Track & Field World Championships: Winners and Losers from Day 1

Amaar Abdul-NasirAnalyst IIAugust 28, 2011

Just when you thought Usain Bolt would be gracious enough to let somebody else have the spotlight for a major track meet, the fastest man (and most swag-loaded athlete) on the planet regained pole position on Day 1 of the IAAF Track & Field World Championships.

Gunning for gold in the 100-meter dash, 200-meter dash and 4x100-meter relay over the next nine days in Daegu, South Korea, Bolt began his next run at history by running the qualifying heats in the 100 on Saturday. Erasing any signs of vulnerability he may have shown during two "down" years on the track, Bolt is once again the lead story.

Here are the other winners and losers from Day 1 of the WC meet:

(Because of the time-zone difference between South Korea and the U.S., there can be confusion regarding the days of competition. For example, on Friday night in the U.S. we watched coverage from Saturday morning in Daegu, but not Saturday afternoon. And so the second day of TV coverage in the U.S. included events from the official Day 1 and Day 2 of the World Championships. In recapping the WC competition for these purposes, "Day 1" will refer to Day 1 of the meet itself, not just Day 1 of the TV coverage.)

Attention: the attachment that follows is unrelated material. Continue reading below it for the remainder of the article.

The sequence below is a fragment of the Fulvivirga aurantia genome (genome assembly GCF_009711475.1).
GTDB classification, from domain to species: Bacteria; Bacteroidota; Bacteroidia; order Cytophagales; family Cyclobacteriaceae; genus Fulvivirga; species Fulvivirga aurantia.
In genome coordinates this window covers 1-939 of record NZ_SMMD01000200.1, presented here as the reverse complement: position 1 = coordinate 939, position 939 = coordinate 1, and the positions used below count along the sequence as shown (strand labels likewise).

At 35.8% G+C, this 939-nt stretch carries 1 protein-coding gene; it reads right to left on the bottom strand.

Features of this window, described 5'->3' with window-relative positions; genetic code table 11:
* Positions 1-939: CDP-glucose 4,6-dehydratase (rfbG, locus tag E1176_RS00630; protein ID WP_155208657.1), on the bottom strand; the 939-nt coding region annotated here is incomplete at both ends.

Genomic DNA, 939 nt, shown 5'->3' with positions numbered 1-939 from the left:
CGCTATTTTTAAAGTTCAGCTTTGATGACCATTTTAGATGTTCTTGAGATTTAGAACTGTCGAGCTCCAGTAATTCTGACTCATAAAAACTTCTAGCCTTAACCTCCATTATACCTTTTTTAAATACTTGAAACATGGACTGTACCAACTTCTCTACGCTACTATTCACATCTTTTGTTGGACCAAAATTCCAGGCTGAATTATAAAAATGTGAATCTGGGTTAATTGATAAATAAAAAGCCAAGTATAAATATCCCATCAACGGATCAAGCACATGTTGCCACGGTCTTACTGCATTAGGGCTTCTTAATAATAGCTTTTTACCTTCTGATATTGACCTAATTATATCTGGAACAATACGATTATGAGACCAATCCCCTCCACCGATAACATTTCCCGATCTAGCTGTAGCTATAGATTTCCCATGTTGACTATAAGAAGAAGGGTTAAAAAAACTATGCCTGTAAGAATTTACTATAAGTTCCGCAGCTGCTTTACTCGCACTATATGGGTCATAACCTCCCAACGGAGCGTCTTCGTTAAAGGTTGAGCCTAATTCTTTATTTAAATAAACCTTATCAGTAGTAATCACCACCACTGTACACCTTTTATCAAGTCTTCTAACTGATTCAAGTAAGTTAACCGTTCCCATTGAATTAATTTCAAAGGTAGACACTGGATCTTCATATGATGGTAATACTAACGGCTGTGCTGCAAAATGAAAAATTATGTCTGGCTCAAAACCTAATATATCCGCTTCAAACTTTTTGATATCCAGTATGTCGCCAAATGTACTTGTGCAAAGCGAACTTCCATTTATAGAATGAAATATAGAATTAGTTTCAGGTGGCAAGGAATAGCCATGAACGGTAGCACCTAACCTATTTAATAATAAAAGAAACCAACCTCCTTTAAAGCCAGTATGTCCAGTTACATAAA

Kenya—The undisputed powerhouse nation of distance running sent a loud message right off the bat in these World Championships.

The Kenyan women swept all six medals in the marathon (Edna Kiplagat, Priscah Jeptoo, Sheron Cherop) and the 10,000-meter final (Vivian Cheruiyot, Sally Kipyego, Linet Masai), and all three of their 3,000-meter steeplechase runners looked good in qualifying for that event's semifinals.

On the men's side, 800-meter superstar David Rudisha led a contingent of three Kenyans to comfortably qualify for the semifinals.

Edna Kiplagat (Kenya)—The most impressive performance of the Kenyan runners came from Kiplagat, who won the women's marathon in 2:28:43.

At the second-to-last water station, Kiplagat was in the lead when she and Sheron Cherop's legs got tangled and Kiplagat fell hard to the pavement on her knees. Although she was unhurt, the fall allowed some contenders to make up ground on Kiplagat before she pulled away for good with just under two miles to go.

Ashton Eaton (USA)—Just by looking at his face, you would have thought Eaton was in 10th place after Day 1 of the decathlon. Following each event, he displayed a range of emotion that went from mild disappointment to outright disgust.

Turns out Eaton finished the day in first place. He had the fastest 100 and 400-meter time of all the decathletes and the third-best long jump. That was enough to overcome a mediocre high jump and subpar shot put to give him the lead at the midpoint.

Maurren Maggi (Brazil)—The women's long jump gold medalist from the '08 Olympics has taken a backseat in recent years as Brittney Reese (USA) became the event's biggest star. On Saturday afternoon at the WC, however, Maggi posted the top qualifying distance (6.86 meters), while Reese needed all three attempts just to make the final.